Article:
An occasional sweet treat probably won’t do any harm, but many children eat far too much sugar each day, setting them up for health problems now and in the future. Alana Kirk-Gillham investigates how too much sugar could be hurting your kids.
Kids love sugar. But unfortunately so does dental decay, diabetes, cancer, heart disease, ADHD and a host of other debilitating diseases.
From birth, babies naturally develop a preference for sweet things, which is absolutely necessary for early growth. But if that preference turns into an addiction, then excess growth and in some cases obesity, is only one damaging punch from the sugar hit.
The level of added sugar in our children’s diet is becoming a serious problem, leading to long-term health issues. Sugar can have an immediate impact on children in terms of teeth decay and obesity, but also memory under performance. Over consumption of sugar has been linked to poor memory function, learning disorders, and depression. Research has also shown that chronic consumption of added sugar dulls the brain’s mechanism for telling you to stop eating.
But amidst the current buzz around the dangers of sugar, it’s important to remember we all do need it. A healthy diet should contain a significant amount of naturally occurring sugar from fruit and grains. Our brain and body need it to function properly and children especially require it for energy and growth. In fact, our brain cells need twice the energy of all other cells in the body, and derive it from glucose (blood sugars).
Sugar is not the enemy. But added sugar is.
So what is added sugar, and how much is too much?
Added sugar is sugar that is used as an ingredient in any form of processed foods such as bread, cakes, jam, and sauces. It is also the sugar that is added in its own granulated form to food and drinks such as our breakfast cereals or cups of tea and coffee.
Added sugar is so embedded in our everyday diets it can be hard to realise how much our children are consuming.
Alarmingly, sugar is a key ingredient in fruit juice, flavoured milk, energy and fruit drinks, types of yoghurts and most children’s cereals.
Added sugar comes in many forms and can be labelled as glucose, sucrose, maltose, corn syrup, fructose, hydrolyzed starch, lactose, mannitol and honey so be careful when reading labels as it is not always called sugar.
Healthy sugar (such as those found in fruit and vegetables) come with lots of fibre, which can make you feel full and restrict how much you eat. However, added sugars are ’empty calories’ adding no nutritional value, and will rarely leave you feeling satisfied. The sugars in fruit are also broken down and utilised differently to normal table sugar, and won’t be combined with preservatives, artificial colours and flavourings that you find in processed foods. The added benefit of fruit over other sugary foods is that it also contains fibre, vitamins and minerals.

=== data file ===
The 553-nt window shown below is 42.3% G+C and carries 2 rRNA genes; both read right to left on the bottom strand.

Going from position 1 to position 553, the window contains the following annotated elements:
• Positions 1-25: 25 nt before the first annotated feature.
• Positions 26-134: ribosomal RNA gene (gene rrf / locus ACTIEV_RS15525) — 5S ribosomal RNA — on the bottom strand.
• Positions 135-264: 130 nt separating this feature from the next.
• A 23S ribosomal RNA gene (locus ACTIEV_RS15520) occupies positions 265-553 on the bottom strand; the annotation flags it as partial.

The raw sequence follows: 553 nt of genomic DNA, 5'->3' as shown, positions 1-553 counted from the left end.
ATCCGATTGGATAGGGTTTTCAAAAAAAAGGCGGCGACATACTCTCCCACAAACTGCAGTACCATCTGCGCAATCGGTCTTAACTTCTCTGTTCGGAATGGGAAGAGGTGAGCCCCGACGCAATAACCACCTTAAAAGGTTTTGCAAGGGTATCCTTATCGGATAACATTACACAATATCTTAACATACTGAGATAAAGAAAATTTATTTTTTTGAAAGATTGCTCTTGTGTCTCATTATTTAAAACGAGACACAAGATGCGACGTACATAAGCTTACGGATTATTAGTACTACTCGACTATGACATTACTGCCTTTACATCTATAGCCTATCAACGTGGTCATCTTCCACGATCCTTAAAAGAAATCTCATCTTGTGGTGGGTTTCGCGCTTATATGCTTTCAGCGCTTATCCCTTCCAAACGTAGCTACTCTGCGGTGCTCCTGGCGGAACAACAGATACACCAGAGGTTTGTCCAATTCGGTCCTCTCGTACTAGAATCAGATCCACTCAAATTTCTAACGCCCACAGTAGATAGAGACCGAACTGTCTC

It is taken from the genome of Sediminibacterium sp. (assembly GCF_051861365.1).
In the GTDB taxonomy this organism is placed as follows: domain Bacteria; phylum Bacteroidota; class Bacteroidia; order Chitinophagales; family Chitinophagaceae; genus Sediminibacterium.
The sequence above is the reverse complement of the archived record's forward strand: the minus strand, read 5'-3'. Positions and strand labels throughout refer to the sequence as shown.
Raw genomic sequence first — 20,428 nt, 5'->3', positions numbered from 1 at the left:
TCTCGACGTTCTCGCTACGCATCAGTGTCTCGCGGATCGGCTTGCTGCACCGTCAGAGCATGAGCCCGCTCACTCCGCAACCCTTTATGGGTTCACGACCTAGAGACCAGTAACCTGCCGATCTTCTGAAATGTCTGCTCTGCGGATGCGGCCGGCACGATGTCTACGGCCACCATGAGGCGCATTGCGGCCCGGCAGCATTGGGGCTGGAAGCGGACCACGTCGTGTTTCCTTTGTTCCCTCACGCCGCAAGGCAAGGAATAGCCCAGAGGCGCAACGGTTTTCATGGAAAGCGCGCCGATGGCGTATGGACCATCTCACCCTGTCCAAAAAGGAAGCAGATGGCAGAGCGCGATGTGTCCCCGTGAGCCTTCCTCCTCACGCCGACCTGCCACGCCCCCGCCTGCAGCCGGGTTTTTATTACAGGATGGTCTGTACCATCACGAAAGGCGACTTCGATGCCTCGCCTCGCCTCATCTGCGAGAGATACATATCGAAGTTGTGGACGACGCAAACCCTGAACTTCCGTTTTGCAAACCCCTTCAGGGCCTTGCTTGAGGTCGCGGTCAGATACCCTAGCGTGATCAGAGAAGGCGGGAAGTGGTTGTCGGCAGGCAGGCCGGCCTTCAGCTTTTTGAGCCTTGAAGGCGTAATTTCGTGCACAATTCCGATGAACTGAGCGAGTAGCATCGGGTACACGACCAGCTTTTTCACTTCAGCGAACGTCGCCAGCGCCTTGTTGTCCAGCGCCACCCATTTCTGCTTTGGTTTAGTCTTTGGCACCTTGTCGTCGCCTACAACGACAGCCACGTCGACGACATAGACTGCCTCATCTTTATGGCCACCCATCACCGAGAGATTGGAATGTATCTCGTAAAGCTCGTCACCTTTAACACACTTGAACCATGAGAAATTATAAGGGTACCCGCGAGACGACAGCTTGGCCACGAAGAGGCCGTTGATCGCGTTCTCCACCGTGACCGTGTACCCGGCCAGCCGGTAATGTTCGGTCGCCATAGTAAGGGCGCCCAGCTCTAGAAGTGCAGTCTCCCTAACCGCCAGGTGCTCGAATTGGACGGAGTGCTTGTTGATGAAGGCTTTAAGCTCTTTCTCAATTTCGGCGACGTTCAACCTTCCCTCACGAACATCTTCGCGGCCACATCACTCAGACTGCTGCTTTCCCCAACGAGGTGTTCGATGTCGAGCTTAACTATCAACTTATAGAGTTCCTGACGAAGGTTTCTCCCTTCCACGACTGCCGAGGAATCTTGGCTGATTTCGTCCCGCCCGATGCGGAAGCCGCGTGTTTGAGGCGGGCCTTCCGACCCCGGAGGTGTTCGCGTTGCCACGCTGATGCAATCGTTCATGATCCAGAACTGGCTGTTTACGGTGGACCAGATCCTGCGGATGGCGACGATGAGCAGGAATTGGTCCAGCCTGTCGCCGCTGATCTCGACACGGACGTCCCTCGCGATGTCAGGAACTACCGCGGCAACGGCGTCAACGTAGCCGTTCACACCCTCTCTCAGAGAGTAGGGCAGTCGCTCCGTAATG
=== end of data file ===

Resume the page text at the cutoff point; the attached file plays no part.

How much is too much?
It is recommended that a child has no more than 12g of added sugar a day. There are current proposals to reduce this to 5g. When you think that one fizzy drink contains four times the current daily recommended amount of added sugar at 40g, you can see how easy it is to over-consume! Even fruit juice has all of the sugar but none of the fibre – one 8oz glass of orange juice contains 21g of sugar.
When checking out labels take note of where sugar is placed. Ingredients are listed in order of weight, and so if sugar, or any form of it, is in the top three ingredients that food has a high added sugar content. As a rule of thumb, a high sugar item has 15g of sugar per 100g or more. Low sugar content is 5g or less per 100g of food. Children develop cravings for sugar at an early age. Early eating options often develop into later eating preferences so the earlier you start your children on a diet with low added sugar, the easier it will be for them to adhere to it as they grow up.
There are three main signs that your child is consuming too much sugar:
- The first is cavities. No matter how well they clean their teeth, if they eat too much sugar, they will get cavities.
- The second is when thirsty do they ask for a sugary drink, or water? Sugar is addictive. Children typically not addicted to sugar will ask for water.
- Finally if you don’t notice a difference in your child’s behaviour when they eat something sugary, they may have developed a high tolerance. If your child can drink a can of soda and show no behavioural change, it could be a sign they consume too much sugar.
To reduce the sugar content in your child’s diet, pull back slowly, reducing bit by bit, and make the replacements as fun as possible. You can still make sugars ‘sometimes’ food given in small amounts on occasion rather than as a staple part of the diet. It’ll make your child sweeter, but not over-sweetened.
How to reduce sugar in your child’s diet
- Replace all juice and fizzy drinks with water.
- Read the labels – many children’s foods have added sugar.
- Buy plain yogurt and add natural sweeteners such as raspberries and other fruit.
- Do not buy breakfast cereals with high sugar content – most children’s cereals will exceed their daily recommended allocation of sugar in one bowl! Porridge and whole grain cereals are low sugar.
- Keep a store of healthy snacks – nuts, carrots, crackers and hummus, and even some peanut butter.
- Eat regular meals. Sugar cravings are caused by low blood sugar levels so eating often and well will reduce the need for a quick fix.
- Swap sugar for fruit.
More like this:
Vital benefits of multivitamins
How to boost immunity
First aid essentials